• Personal (anyone in my address book that doesn’t fall into one of the above groups)
  • Misc (not in my address book, but not in my spam folder either)

There’s a minor breakdown in the system here: I’ve found that if I don’t respond to an email the second I read it, I may forget to respond at all. I’ve tried several different techniques for managing unanswered emails, and all of them have required more discipline than I’ve been able to maintain. So for now, I just add “respond to ___” to an external to-do list when I know it’s important, and that seems to work.

The Misc Lists – Everything I’ve talked about so far manages the big stuff. Sometimes, though, there’s little stuff — lists miles long of little things i need to remember to do at some point. These end up all over the place — on Post-Its (stuck on my desk), on pieces of paper (stuck on my wall or refridgerator), in Stikkit or Backpack (depending on my mood — I haven’t picked my favorite yet), or in notebooks (to be transferred later to other places). I’ve learned to be careful about where the urgent and important pieces get captured, and I’ve also learned to relax about the rest.

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5 Responses to “How I Know What I Need to Do”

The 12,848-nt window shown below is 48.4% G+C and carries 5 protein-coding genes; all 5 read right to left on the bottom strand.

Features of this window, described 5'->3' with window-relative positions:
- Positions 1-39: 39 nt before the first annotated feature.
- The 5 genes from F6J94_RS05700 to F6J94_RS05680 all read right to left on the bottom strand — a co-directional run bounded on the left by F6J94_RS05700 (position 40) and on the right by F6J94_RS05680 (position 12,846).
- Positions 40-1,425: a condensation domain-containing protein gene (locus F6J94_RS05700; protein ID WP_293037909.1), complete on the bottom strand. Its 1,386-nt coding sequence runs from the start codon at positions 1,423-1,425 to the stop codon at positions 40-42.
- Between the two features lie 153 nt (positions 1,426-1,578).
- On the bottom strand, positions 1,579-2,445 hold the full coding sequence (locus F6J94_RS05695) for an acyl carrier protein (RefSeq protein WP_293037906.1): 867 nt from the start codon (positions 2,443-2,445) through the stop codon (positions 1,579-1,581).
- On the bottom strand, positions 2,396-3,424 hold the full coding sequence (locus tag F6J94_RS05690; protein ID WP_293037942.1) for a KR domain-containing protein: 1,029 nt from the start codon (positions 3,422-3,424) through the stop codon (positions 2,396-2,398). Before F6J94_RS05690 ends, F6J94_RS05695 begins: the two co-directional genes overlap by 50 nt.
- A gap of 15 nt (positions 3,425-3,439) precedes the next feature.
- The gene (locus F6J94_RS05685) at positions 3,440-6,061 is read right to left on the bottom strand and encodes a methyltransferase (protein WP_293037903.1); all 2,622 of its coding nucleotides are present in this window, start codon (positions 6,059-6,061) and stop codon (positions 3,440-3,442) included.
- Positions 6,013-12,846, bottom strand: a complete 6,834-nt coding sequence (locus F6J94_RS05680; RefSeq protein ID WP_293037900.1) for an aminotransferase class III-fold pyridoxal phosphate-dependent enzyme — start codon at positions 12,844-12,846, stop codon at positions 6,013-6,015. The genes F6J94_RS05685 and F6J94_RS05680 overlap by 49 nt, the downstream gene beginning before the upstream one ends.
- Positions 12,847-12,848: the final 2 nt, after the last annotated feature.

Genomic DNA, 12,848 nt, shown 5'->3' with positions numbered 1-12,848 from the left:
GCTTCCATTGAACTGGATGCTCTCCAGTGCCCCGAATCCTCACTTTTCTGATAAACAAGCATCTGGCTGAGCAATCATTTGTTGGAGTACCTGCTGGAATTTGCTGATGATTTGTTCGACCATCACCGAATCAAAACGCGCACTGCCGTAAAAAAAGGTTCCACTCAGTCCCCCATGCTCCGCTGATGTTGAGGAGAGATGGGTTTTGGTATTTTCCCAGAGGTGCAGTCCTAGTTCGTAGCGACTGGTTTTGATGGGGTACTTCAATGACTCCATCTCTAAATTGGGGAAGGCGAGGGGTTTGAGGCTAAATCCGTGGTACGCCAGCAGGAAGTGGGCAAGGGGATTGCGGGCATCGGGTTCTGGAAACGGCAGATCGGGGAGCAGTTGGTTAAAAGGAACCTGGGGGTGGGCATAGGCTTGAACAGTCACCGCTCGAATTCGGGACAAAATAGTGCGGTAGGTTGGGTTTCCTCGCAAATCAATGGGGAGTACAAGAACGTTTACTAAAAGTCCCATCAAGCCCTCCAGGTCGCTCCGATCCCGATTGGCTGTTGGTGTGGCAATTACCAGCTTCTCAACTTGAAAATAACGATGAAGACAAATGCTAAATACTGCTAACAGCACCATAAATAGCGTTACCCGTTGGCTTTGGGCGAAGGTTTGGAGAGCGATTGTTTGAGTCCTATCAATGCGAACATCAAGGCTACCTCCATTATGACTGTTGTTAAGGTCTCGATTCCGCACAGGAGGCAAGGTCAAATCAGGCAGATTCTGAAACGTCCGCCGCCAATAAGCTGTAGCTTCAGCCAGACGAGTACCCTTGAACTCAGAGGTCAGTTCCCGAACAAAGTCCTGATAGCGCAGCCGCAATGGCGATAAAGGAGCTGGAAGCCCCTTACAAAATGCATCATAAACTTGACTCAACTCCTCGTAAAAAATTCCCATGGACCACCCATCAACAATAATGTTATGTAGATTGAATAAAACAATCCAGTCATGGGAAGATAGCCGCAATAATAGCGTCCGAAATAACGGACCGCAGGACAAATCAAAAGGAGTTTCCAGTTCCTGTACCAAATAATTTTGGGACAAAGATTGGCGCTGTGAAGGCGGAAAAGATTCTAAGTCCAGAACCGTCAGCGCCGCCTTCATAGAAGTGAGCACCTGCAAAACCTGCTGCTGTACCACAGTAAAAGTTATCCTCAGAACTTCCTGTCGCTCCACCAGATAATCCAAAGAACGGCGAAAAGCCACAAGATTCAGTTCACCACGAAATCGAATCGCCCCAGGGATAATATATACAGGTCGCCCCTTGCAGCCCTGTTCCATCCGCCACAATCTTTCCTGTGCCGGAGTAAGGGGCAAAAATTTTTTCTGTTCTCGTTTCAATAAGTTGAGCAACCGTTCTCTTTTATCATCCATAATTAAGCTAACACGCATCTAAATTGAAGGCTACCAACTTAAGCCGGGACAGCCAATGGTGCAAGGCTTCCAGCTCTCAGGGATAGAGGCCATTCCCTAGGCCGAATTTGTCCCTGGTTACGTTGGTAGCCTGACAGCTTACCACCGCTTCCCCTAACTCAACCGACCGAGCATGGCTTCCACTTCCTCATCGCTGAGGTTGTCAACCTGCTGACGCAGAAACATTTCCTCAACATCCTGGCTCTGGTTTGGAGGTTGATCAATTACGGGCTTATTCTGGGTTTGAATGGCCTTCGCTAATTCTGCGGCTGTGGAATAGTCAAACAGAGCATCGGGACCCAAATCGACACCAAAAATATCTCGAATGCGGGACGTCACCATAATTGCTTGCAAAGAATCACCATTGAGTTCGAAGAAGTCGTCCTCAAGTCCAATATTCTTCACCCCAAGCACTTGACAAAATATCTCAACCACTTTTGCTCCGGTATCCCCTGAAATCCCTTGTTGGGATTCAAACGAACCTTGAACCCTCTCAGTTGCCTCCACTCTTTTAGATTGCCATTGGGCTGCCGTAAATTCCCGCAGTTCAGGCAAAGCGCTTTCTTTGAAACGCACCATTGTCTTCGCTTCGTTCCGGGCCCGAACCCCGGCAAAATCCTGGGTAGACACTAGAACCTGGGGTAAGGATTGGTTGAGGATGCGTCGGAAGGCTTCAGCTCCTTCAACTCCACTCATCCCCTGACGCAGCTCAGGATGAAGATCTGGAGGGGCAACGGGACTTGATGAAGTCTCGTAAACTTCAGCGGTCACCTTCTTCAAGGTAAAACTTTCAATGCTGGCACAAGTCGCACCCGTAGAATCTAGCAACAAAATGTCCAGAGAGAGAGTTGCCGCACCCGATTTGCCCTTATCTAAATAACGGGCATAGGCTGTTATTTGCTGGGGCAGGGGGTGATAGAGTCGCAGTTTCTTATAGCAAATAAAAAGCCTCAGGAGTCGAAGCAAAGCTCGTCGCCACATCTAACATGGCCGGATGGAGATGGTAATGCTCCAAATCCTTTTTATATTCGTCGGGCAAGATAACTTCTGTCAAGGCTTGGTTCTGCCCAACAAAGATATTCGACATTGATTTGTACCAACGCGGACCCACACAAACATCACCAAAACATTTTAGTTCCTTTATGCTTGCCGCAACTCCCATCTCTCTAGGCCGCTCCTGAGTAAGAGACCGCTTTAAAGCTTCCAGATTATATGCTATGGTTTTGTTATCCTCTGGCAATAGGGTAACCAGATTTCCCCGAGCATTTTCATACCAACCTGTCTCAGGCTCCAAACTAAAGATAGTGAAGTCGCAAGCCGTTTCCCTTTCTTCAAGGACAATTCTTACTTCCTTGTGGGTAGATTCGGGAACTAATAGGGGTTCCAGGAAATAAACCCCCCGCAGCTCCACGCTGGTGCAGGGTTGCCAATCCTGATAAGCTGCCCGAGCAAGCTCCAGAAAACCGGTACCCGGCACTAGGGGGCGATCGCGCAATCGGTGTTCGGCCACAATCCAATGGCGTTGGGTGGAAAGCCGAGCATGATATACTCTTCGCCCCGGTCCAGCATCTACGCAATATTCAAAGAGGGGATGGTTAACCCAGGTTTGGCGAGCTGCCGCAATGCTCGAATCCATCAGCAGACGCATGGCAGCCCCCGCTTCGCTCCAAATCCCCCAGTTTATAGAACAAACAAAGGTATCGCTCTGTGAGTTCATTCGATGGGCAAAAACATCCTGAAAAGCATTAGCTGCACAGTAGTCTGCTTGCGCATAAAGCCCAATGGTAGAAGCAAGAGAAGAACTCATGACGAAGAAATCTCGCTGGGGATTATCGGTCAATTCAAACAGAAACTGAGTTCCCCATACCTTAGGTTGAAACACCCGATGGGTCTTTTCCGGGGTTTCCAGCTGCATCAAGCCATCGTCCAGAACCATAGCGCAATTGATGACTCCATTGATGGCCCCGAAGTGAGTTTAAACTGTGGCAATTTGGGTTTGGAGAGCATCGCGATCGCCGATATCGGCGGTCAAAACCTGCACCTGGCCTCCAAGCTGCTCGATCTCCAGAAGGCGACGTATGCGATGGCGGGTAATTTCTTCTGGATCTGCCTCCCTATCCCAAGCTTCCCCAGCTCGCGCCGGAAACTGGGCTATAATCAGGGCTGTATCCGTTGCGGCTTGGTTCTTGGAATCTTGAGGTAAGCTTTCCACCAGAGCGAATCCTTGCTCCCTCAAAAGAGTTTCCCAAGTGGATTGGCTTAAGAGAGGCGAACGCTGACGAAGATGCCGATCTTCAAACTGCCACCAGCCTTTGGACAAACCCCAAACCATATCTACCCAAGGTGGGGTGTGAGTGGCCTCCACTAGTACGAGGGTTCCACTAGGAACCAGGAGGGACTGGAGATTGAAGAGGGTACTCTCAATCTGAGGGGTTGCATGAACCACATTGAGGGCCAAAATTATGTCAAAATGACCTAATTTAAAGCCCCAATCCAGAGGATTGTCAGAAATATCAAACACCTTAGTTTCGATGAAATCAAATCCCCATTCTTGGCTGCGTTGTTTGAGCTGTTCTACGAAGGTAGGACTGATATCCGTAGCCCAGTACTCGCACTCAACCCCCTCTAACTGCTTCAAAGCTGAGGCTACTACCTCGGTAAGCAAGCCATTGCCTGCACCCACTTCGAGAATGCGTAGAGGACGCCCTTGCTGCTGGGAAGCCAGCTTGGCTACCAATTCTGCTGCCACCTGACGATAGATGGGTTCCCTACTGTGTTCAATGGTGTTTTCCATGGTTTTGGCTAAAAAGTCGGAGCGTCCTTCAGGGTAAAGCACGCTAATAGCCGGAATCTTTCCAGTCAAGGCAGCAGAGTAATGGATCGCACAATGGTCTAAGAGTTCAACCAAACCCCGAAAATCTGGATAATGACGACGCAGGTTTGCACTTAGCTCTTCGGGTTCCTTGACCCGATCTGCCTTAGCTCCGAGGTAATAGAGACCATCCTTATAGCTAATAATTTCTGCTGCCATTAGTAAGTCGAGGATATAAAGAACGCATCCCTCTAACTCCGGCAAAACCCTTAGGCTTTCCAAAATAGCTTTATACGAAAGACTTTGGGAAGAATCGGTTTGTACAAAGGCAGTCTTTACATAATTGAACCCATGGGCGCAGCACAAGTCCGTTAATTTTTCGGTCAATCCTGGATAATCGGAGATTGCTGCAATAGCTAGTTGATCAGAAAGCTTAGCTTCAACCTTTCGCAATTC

1. Marian Says:

    Hey, that’s a good list of lists!

    My current system is similar, but lacking in white boards. I have a spiralbound for paper lists. It comes with me even when I’m not online, and it’s smaller and lighter than my laptop (and uses less electricity!)

    For online, I use http://www.docs.google.com. I am crazy about Google Docs. In addition to backing up everything that I write, and sharing selected stuff, I also use it to keep lists (weekly lists, montly lists, lists of websites… I know this is not what it is designed for, but whatever.)

  2. sarah Says:

    Hi Marian!

    Google Docs, huh? I’m gonna have to check that out. I keep reminding myself, “Google knows too much. Stay away from them. They’re going to destroy the world and do bad things when the wrong person becomes CEO or when the government confiscates their files. Use a competitor. Please.”

    And then… Google keeps being awesome and saving my butt. I’m so tortured by them. Why can’t they just suck? It would make my life so much easier…

    (this is a current gripe because I just made http://www.google.com/ig my homepage)

  3. Marian Says:

    “Google knows too much. Stay away from them…”

    Yeah, that is a good point. I realized what a good point that is a few days ago when the ad above my google inbox cheerfully asked me, “are you over your ex yet?”

    “Uh, right Google, NOYFB, thanks for asking.” It was kind of funny… but not.

    It’s sad, because google docs used to be an independent service called writerly. I used it before it integrated with google. I don’t think there’s anything else out there like it. *sniff*

  4. sarah Says:

    You know what’s extra funny?

    While I was responding to your comment, I was wearing a google t-shirt, and didn’t even notice.

    How’s THAT for ubiquitous?!

    (oh, and if you want a writerly alternative, try Basecamp or wikis)

  5. sarah Says:

    (And by Basecamp I mean Backpack. Same system, different purpose.)